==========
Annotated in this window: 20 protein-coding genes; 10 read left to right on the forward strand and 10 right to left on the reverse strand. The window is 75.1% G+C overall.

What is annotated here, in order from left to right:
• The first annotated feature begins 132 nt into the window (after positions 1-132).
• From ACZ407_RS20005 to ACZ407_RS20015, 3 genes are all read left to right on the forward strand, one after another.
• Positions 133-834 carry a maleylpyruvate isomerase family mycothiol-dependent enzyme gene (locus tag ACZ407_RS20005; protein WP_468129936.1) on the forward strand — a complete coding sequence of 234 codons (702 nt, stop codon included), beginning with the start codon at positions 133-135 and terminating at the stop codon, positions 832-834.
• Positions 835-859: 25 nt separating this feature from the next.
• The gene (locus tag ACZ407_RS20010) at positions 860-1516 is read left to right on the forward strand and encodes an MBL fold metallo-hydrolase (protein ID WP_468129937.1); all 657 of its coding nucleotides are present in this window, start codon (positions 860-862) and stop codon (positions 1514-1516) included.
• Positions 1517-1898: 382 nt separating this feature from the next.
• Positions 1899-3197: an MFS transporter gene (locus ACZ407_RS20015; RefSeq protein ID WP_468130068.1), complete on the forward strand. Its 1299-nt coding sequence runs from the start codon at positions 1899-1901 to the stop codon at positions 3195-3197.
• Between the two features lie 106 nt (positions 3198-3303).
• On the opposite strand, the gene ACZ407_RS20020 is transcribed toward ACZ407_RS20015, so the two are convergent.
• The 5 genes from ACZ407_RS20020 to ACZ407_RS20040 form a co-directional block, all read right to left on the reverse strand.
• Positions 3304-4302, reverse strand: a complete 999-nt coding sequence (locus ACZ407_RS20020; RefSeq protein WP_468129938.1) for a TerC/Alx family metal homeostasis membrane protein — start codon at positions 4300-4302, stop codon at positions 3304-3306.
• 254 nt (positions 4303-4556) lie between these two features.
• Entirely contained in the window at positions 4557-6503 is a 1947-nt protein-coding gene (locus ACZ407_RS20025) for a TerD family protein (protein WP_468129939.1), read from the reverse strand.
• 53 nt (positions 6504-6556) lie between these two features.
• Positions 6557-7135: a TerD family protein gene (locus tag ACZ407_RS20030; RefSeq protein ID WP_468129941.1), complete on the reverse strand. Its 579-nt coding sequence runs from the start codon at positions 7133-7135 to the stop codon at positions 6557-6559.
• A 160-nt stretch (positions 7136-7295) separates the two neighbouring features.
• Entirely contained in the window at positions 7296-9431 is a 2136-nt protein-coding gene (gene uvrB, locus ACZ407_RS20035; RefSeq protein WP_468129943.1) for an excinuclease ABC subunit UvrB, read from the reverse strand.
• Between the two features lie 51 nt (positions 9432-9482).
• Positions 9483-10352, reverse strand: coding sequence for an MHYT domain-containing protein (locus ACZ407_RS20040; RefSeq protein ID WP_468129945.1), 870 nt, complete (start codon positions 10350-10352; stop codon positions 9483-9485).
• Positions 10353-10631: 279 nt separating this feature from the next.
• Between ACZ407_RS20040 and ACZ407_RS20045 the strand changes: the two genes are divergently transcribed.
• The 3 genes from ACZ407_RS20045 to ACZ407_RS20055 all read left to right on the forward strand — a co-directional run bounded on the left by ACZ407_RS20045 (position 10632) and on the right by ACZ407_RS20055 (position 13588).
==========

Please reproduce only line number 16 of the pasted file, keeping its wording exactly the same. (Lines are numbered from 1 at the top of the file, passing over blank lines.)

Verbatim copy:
• 53 nt (positions 6504-6556) lie between these two features.